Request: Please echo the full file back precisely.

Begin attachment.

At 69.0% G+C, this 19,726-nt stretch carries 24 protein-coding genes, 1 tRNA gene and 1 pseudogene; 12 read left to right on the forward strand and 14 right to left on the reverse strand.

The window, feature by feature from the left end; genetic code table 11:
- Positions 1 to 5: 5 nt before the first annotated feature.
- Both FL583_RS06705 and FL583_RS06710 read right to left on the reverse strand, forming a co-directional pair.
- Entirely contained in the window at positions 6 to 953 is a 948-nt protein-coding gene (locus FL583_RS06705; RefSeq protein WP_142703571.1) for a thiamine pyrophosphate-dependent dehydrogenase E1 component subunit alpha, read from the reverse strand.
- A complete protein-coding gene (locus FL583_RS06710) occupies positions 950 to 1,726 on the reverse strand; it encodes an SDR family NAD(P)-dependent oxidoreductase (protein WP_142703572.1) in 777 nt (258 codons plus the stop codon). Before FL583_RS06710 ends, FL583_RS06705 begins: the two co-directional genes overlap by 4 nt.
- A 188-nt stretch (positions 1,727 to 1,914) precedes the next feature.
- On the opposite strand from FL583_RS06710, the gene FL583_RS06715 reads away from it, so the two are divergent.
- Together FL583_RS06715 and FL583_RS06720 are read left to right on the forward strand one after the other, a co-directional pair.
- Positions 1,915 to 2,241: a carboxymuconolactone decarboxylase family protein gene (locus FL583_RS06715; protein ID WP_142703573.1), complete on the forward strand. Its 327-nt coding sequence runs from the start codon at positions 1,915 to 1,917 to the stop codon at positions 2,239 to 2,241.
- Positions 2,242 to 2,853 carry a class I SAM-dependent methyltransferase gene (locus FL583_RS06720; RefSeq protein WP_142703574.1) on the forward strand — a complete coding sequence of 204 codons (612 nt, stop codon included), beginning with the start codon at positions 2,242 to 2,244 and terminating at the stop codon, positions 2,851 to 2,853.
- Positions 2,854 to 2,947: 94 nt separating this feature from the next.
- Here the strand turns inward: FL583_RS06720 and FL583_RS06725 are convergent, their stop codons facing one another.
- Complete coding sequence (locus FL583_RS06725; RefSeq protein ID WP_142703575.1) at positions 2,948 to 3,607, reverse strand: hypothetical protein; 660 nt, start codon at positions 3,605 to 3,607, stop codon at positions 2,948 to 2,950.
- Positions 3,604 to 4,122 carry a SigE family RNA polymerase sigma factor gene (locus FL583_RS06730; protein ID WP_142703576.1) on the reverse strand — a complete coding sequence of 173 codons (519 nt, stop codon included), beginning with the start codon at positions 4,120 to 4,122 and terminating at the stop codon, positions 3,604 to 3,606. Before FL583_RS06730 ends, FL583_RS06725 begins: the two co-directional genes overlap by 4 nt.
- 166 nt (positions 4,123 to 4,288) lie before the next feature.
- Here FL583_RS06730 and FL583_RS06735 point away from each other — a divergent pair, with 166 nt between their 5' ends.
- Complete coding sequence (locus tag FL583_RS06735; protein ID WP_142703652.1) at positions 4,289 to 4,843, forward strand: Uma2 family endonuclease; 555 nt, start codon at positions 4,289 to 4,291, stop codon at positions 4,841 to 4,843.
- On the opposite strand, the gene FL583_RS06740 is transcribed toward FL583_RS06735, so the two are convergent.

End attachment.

At 69.0% G+C, this 19,726-nt stretch carries 24 protein-coding genes, 1 tRNA gene and 1 pseudogene; 12 read left to right on the forward strand and 14 right to left on the reverse strand.

The window, feature by feature from the left end; genetic code table 11:
- Positions 1 to 5: 5 nt before the first annotated feature.
- Both FL583_RS06705 and FL583_RS06710 read right to left on the reverse strand, forming a co-directional pair.
- Entirely contained in the window at positions 6 to 953 is a 948-nt protein-coding gene (locus FL583_RS06705; RefSeq protein WP_142703571.1) for a thiamine pyrophosphate-dependent dehydrogenase E1 component subunit alpha, read from the reverse strand.
- A complete protein-coding gene (locus FL583_RS06710) occupies positions 950 to 1,726 on the reverse strand; it encodes an SDR family NAD(P)-dependent oxidoreductase (protein WP_142703572.1) in 777 nt (258 codons plus the stop codon). Before FL583_RS06710 ends, FL583_RS06705 begins: the two co-directional genes overlap by 4 nt.
- A 188-nt stretch (positions 1,727 to 1,914) precedes the next feature.
- On the opposite strand from FL583_RS06710, the gene FL583_RS06715 reads away from it, so the two are divergent.
- Together FL583_RS06715 and FL583_RS06720 are read left to right on the forward strand one after the other, a co-directional pair.
- Positions 1,915 to 2,241: a carboxymuconolactone decarboxylase family protein gene (locus FL583_RS06715; protein ID WP_142703573.1), complete on the forward strand. Its 327-nt coding sequence runs from the start codon at positions 1,915 to 1,917 to the stop codon at positions 2,239 to 2,241.
- Positions 2,242 to 2,853 carry a class I SAM-dependent methyltransferase gene (locus FL583_RS06720; RefSeq protein WP_142703574.1) on the forward strand — a complete coding sequence of 204 codons (612 nt, stop codon included), beginning with the start codon at positions 2,242 to 2,244 and terminating at the stop codon, positions 2,851 to 2,853.
- Positions 2,854 to 2,947: 94 nt separating this feature from the next.
- Here the strand turns inward: FL583_RS06720 and FL583_RS06725 are convergent, their stop codons facing one another.
- Complete coding sequence (locus FL583_RS06725; RefSeq protein ID WP_142703575.1) at positions 2,948 to 3,607, reverse strand: hypothetical protein; 660 nt, start codon at positions 3,605 to 3,607, stop codon at positions 2,948 to 2,950.
- Positions 3,604 to 4,122 carry a SigE family RNA polymerase sigma factor gene (locus FL583_RS06730; protein ID WP_142703576.1) on the reverse strand — a complete coding sequence of 173 codons (519 nt, stop codon included), beginning with the start codon at positions 4,120 to 4,122 and terminating at the stop codon, positions 3,604 to 3,606. Before FL583_RS06730 ends, FL583_RS06725 begins: the two co-directional genes overlap by 4 nt.
- 166 nt (positions 4,123 to 4,288) lie before the next feature.
- Here FL583_RS06730 and FL583_RS06735 point away from each other — a divergent pair, with 166 nt between their 5' ends.
- Complete coding sequence (locus tag FL583_RS06735; protein ID WP_142703652.1) at positions 4,289 to 4,843, forward strand: Uma2 family endonuclease; 555 nt, start codon at positions 4,289 to 4,291, stop codon at positions 4,841 to 4,843.
- On the opposite strand, the gene FL583_RS06740 is transcribed toward FL583_RS06735, so the two are convergent.